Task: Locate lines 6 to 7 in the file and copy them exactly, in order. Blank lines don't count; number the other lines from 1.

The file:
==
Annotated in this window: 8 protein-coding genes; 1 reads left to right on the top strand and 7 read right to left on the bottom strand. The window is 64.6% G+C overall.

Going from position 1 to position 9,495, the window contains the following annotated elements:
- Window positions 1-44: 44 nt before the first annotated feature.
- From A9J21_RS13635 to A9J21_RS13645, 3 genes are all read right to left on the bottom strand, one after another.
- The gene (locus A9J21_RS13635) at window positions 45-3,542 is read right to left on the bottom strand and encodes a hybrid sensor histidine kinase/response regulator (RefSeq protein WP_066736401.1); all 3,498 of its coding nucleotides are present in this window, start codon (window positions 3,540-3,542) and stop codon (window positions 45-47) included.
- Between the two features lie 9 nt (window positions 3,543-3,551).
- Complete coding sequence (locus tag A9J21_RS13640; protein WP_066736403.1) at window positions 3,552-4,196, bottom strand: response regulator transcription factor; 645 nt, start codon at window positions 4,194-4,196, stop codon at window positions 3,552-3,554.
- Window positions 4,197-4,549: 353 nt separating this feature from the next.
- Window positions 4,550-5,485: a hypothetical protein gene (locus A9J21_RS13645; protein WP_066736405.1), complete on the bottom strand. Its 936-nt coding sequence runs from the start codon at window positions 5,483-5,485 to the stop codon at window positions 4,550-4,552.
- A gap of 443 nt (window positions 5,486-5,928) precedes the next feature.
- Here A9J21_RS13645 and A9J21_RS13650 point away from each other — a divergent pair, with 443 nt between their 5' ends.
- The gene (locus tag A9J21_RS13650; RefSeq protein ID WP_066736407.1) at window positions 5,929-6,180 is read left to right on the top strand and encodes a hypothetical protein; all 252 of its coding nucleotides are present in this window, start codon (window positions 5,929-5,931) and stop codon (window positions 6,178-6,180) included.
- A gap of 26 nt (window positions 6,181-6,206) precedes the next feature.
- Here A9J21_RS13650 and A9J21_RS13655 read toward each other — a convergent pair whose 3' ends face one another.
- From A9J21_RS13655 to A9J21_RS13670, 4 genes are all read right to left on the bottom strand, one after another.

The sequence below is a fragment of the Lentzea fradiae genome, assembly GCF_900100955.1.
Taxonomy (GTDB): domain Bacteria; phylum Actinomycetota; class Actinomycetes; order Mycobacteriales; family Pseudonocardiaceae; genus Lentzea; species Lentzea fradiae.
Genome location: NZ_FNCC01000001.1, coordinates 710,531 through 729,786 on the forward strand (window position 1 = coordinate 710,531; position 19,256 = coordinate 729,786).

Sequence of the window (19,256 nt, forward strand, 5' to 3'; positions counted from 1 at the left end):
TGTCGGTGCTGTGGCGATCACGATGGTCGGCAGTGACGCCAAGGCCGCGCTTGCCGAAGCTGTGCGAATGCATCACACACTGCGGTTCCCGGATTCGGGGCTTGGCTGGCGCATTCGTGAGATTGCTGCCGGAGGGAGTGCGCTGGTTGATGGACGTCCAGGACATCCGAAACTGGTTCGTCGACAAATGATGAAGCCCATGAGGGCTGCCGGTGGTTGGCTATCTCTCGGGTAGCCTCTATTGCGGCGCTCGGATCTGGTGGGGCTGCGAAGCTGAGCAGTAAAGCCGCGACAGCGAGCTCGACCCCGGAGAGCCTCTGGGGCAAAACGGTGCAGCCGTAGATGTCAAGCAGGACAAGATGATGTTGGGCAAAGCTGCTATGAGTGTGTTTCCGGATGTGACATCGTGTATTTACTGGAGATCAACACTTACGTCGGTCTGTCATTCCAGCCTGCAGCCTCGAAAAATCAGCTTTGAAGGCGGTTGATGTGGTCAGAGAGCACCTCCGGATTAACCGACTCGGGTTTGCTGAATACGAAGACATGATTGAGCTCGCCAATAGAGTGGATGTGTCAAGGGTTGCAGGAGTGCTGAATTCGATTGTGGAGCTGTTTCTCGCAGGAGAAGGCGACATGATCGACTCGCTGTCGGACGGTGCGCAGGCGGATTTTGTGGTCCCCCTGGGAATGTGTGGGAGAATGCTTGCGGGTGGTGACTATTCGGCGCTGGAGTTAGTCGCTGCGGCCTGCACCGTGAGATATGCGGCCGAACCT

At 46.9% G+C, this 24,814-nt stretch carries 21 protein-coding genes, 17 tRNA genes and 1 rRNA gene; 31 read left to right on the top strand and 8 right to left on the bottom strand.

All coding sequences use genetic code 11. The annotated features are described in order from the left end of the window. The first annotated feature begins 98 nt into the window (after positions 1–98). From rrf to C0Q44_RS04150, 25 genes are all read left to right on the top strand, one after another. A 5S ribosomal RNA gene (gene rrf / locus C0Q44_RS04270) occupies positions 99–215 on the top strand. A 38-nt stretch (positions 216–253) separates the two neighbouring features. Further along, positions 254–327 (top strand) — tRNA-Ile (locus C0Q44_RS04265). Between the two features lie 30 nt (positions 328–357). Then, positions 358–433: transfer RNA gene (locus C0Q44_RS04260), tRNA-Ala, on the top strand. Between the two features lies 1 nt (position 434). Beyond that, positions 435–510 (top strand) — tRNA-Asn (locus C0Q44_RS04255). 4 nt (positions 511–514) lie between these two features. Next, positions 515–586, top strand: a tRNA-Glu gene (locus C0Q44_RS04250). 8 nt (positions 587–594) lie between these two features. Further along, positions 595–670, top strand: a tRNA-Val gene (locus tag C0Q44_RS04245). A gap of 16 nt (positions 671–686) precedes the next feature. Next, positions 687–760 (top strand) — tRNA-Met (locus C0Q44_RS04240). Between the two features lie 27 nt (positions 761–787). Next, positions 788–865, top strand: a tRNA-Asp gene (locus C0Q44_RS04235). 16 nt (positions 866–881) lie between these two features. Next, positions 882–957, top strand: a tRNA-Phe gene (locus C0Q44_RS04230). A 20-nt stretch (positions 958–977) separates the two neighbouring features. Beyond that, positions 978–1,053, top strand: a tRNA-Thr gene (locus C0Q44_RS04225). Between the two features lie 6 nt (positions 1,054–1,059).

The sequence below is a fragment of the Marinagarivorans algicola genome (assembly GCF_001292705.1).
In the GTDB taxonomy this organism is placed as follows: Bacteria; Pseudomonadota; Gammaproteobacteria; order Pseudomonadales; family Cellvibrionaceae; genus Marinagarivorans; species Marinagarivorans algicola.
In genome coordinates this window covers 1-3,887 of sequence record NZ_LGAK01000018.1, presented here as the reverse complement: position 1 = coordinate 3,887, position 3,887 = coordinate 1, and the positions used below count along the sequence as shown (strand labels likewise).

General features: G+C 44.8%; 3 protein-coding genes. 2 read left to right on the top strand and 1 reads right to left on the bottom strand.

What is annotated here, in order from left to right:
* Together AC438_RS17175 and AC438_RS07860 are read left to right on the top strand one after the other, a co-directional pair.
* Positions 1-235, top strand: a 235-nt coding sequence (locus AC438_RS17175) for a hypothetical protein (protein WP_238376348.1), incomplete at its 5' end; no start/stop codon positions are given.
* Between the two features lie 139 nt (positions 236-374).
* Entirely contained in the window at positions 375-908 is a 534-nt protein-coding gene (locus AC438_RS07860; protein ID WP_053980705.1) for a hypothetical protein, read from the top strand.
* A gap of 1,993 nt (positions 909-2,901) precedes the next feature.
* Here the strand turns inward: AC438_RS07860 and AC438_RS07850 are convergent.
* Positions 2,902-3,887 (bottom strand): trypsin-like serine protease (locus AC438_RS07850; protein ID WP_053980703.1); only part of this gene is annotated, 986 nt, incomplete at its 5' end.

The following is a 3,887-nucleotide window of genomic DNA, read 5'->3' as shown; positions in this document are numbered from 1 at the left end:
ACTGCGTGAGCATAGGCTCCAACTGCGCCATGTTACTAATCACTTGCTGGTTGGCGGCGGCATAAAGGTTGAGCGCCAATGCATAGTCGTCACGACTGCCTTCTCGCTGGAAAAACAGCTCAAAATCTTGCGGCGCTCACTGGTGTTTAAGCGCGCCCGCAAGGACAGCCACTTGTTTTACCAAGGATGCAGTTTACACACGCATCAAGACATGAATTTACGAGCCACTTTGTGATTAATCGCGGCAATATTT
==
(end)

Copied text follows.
- Between the two features lie 9 nt (window positions 3,543-3,551).
- Complete coding sequence (locus tag A9J21_RS13640; protein WP_066736403.1) at window positions 3,552-4,196, bottom strand: response regulator transcription factor; 645 nt, start codon at window positions 4,194-4,196, stop codon at window positions 3,552-3,554.